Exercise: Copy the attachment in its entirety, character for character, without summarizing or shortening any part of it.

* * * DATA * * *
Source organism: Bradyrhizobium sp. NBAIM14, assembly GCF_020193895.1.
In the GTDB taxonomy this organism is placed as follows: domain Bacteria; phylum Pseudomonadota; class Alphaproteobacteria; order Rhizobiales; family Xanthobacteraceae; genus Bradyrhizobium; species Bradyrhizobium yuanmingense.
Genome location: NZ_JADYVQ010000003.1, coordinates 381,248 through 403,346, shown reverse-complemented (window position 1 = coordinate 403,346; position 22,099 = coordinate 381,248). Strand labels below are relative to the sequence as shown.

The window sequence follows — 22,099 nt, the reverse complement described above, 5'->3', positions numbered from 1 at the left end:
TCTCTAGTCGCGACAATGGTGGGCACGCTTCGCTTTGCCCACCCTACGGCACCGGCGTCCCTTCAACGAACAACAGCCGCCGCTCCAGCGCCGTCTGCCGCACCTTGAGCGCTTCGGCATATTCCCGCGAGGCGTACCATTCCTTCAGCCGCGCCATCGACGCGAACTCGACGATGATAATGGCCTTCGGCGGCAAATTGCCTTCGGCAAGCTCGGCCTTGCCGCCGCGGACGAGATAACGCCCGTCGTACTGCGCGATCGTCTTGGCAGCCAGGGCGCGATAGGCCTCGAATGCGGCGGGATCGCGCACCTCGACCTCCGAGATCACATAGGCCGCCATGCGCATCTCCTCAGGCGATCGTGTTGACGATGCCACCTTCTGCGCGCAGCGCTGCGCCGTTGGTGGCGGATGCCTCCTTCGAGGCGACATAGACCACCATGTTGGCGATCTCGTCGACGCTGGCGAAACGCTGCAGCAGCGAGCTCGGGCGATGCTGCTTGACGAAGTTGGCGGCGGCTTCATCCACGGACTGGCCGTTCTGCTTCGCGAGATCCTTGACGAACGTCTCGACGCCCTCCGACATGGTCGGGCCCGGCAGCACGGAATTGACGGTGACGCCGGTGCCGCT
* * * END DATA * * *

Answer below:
Source organism: Bradyrhizobium sp. NBAIM14, assembly GCF_020193895.1.
In the GTDB taxonomy this organism is placed as follows: domain Bacteria; phylum Pseudomonadota; class Alphaproteobacteria; order Rhizobiales; family Xanthobacteraceae; genus Bradyrhizobium; species Bradyrhizobium yuanmingense.
Genome location: NZ_JADYVQ010000003.1, coordinates 381,248 through 403,346, shown reverse-complemented (window position 1 = coordinate 403,346; position 22,099 = coordinate 381,248). Strand labels below are relative to the sequence as shown.

The window sequence follows — 22,099 nt, the reverse complement described above, 5'->3', positions numbered from 1 at the left end:
TCTCTAGTCGCGACAATGGTGGGCACGCTTCGCTTTGCCCACCCTACGGCACCGGCGTCCCTTCAACGAACAACAGCCGCCGCTCCAGCGCCGTCTGCCGCACCTTGAGCGCTTCGGCATATTCCCGCGAGGCGTACCATTCCTTCAGCCGCGCCATCGACGCGAACTCGACGATGATAATGGCCTTCGGCGGCAAATTGCCTTCGGCAAGCTCGGCCTTGCCGCCGCGGACGAGATAACGCCCGTCGTACTGCGCGATCGTCTTGGCAGCCAGGGCGCGATAGGCCTCGAATGCGGCGGGATCGCGCACCTCGACCTCCGAGATCACATAGGCCGCCATGCGCATCTCCTCAGGCGATCGTGTTGACGATGCCACCTTCTGCGCGCAGCGCTGCGCCGTTGGTGGCGGATGCCTCCTTCGAGGCGACATAGACCACCATGTTGGCGATCTCGTCGACGCTGGCGAAACGCTGCAGCAGCGAGCTCGGGCGATGCTGCTTGACGAAGTTGGCGGCGGCTTCATCCACGGACTGGCCGTTCTGCTTCGCGAGATCCTTGACGAACGTCTCGACGCCCTCCGACATGGTCGGGCCCGGCAGCACGGAATTGACGGTGACGCCGGTGCCGCT